Diaries of the Breadman’s Daughter: Sometimes It Can Be Awkward.

boo posing awkwardly in white communion dress with white bible in front of floral curtains.

The day that I had the epiphany, that ‘ah ha!’ moment after reading Eric Weiner’s article in The New York Times, I got to thinking about when this whole thing began.  Not the world beginning, that big bang thing or whatever it was that started what is commonly known as life.  I’m talking about something far more personal.  I’m talking about my life with God – and when that all began.

I wish I could say it started in the womb and that I had these primordial memories of being in heaven and sitting on God’s lap, but it didn’t.  Or if it did I don’t remember so that doesn’t count.  The best I can recall is that this ‘relationship’ (and I use the term loosely, at least in this context) began in elementary school.

Little back story.  Until this juncture I don’t recall being from a terribly religious family.  We celebrated Christmas (with presents under the tree and a turkey with cranberry sauce) and Easter (with ham and scalloped potatoes, new shoes and an awkward photo op.)  But we also celebrated Thanksgiving (with mashed potatoes, turkey with cranberry sauce and pumpkin pie instead of presents), and Birthdays (no turkey, no cranberry sauce, no pumpkin pie but a galaxy of presents for the special one of the hour.)  So throughout the year there were many celebrations and it was hard to tell which ones, if any, had religious affiliations.  It was confusing at best, given the abundance of delicious food and divine presents attached to every one of these celebrations that took place at 204.

Anyway, my best guess is ‘it’ all began sometime in early elementary school when I hooked up with S and T and we became the three Musketeers, a nickname coined by T’s father, who was the manager of the local movie theater. It could have been worse. We could have ended up the Three Stooges.

They both went to church, as did many of my other classmates.  I did not. This made me feel bad.  Inferior. Flawed.  Unworthy of God’s favor, whatever that meant.  To not feel bad, or worse yet, to not be a blemished cursed sinner I approached my parents with the notion that we go to church.  At least this is what I recall.  I probably didn’t.  It was most likely their idea, but this is my take.  Besides, I’m too old to have clear memories, and that was a long long time ago.  But we’re talking about God and He/She forgives the forgetter.

Of my parents, oddly enough, it was The Old Man who had the closest connection to what would be considered organized religion. He was a Finlander and there was some sort of ancestral connection to Lutheranism.  Ma may have been Anglican as a child but that affiliation was long gone and best forgotten.  Her connection to religion was unorganized, I suppose.  So off we went to Christ Lutheran Church.

Thus began my indoctrination into the Christian faith.

Diaries of the Breadman’s Daughter: Letters to God.

The thing about God is.  No one knows for sure. Really.

I read this article in The New York Times by Eric Weiner called Americans: Undecided About God.  Weiner so eloquently writes that the national conversation about God “has been co-opted by the True Believers, on the one hand, and Angry Atheists on the other.”  He asks,  “what about the rest of us?”   Weiner calls these folks the Nones.  Nones doesn’t do it for me.  I think of myself as an Other.  Don’t ask me why.  It’s just kind of the way I am. But regardless of the moniker – Nones or Others –   I agree with Weiner, we haven’t been a part of this conversation.  We’ve been this tight-lipped group who shied away from any discussion, even remotely religious, like sheep about to be sheared and left standing naked in the field.  Awkward.  Embarrassing.  Uncomfortable.  Skin-crawly. To say Weiner’s article resonated with me is an understatement.  It got me thinking.  Then it inspired me.  And then I felt like having a conversation about None Other than God.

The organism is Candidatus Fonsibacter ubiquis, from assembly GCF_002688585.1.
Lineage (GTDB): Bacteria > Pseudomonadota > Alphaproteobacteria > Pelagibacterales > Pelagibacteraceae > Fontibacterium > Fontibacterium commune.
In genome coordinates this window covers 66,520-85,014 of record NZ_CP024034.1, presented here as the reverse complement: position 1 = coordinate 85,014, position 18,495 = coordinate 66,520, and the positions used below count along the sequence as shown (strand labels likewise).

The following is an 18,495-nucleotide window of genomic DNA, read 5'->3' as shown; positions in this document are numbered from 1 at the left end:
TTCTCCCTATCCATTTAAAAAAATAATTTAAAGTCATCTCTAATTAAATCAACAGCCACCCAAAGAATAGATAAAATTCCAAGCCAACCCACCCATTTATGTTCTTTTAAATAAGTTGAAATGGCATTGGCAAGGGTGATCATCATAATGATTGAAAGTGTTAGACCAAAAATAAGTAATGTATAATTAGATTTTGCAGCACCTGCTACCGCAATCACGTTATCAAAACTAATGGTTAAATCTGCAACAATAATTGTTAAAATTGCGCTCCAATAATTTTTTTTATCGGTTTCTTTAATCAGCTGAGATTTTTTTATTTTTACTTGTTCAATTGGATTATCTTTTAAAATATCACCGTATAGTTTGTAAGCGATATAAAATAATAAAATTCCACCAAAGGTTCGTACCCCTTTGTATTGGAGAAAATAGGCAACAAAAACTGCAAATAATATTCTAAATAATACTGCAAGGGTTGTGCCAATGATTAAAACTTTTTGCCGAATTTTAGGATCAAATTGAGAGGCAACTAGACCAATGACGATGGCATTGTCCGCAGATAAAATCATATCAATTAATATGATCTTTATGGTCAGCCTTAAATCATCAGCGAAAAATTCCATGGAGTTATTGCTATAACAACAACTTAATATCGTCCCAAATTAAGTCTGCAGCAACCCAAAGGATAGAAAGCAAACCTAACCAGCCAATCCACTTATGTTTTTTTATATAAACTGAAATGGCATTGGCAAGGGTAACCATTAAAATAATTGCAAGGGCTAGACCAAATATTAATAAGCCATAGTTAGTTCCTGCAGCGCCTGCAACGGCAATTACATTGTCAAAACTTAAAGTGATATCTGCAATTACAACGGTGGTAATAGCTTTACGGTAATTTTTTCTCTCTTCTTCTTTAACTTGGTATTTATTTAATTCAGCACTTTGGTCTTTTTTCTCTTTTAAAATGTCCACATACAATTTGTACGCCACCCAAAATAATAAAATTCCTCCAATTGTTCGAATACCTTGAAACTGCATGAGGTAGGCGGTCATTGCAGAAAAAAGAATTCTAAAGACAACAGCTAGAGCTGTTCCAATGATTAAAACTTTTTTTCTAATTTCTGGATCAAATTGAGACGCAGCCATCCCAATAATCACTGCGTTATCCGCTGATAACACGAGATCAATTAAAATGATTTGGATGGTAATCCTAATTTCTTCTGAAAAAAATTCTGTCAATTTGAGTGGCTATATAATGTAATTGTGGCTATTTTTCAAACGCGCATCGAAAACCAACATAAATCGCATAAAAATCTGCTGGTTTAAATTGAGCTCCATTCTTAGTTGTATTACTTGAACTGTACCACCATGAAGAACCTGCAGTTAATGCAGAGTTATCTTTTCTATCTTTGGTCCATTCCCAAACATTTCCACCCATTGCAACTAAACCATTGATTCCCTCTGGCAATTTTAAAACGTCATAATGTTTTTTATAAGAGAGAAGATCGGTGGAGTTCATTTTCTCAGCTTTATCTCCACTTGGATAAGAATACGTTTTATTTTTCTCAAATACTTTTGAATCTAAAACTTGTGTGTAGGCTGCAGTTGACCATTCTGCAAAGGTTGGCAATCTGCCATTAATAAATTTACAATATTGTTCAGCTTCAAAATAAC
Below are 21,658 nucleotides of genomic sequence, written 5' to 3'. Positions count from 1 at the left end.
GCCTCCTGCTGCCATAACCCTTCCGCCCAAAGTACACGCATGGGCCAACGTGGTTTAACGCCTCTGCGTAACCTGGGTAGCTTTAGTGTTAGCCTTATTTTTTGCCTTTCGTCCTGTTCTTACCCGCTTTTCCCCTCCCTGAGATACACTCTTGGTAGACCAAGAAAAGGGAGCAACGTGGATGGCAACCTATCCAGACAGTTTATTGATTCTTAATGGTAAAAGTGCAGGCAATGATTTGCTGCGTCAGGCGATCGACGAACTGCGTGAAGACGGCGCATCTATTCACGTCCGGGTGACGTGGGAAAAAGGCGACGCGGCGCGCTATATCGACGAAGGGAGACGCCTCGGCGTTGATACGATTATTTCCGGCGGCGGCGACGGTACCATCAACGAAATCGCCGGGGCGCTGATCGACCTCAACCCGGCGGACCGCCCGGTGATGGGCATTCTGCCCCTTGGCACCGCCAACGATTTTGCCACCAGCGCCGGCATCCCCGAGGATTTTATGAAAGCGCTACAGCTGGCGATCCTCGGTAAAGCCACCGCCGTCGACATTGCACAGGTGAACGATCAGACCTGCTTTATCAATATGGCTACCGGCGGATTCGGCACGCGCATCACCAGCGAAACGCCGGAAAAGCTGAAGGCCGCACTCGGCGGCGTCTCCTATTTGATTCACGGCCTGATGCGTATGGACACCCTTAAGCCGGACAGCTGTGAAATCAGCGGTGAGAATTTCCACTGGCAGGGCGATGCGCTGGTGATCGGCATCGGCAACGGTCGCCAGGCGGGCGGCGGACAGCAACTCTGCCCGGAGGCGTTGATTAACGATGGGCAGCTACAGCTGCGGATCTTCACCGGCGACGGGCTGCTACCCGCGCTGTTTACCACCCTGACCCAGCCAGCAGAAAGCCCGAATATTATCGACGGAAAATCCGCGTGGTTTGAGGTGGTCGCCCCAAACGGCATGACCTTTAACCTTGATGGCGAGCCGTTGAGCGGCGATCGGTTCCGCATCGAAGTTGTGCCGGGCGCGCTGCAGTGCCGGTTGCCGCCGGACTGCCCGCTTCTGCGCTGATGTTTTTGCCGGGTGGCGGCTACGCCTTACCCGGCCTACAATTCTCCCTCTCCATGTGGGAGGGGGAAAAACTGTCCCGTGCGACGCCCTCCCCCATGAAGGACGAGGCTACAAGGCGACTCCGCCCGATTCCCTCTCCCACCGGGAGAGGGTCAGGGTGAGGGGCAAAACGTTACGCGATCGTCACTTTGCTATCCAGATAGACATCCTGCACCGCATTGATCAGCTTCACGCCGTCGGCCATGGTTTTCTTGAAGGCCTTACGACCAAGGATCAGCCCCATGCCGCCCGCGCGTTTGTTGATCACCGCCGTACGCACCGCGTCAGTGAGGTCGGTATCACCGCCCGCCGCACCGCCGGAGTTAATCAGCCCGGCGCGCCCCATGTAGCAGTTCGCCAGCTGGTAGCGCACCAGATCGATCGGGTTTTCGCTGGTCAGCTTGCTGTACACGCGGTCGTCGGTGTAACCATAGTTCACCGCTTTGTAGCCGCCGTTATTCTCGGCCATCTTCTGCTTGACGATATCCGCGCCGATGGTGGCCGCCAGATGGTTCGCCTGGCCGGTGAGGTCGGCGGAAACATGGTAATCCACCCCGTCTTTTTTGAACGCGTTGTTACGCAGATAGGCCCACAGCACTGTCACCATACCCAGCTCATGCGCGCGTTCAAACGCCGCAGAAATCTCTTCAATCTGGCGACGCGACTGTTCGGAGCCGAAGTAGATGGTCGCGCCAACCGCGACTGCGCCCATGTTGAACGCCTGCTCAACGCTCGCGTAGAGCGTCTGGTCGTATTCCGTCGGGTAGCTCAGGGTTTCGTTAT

Little back story.  For the past twenty years I’ve been writing these letters to God.  Some people, far more intellectual or spiritual, or hip to this pursuit than I, call this “Journaling.” I call it writing letters in spiral bound Hilroy notebooks.  Nothing terribly fancy.  But organized.  And to prove that these are letters, not emails or memos, or blogs to the Big Guy in the Sky, they all begin “Dear God” and end “Love, Me.”  In my world that constitutes the basics of Letter Writing 101.

I write one almost every day.  Except on the weekends.  I do other things.  Like grocery shopping.  Errand running.  Movie watching.  I relax and generally do everything I can to break the Monday to Friday routine. Basically I laze around and waste time.  Even God rested on the seventh day.

Box of Letters to God

After reading the New York Times article it occurred to me that after twenty years of writing almost daily to God, I must have something to say about the topic.  I’m an “Other.”  Typically when it comes to religion I keep my opinions to myself. Unless in the company of other “Others.”  Then I might say something provocative like “no one really knows for sure do they?”  Even that comment is plagued with doubt.  Ends in a question mark, implying uncertainty.  Not a definitive, confident period.

This blog is about all things God – big and little g.  It’s about wonder.  And awe.  And marvel.  About where we came from and where we’re ultimately going.  Not only in the big cosmic sense but in the small personal close to your heart way too.  All are welcome here – Others and everyone else.  Just open your heart.  And bring your head.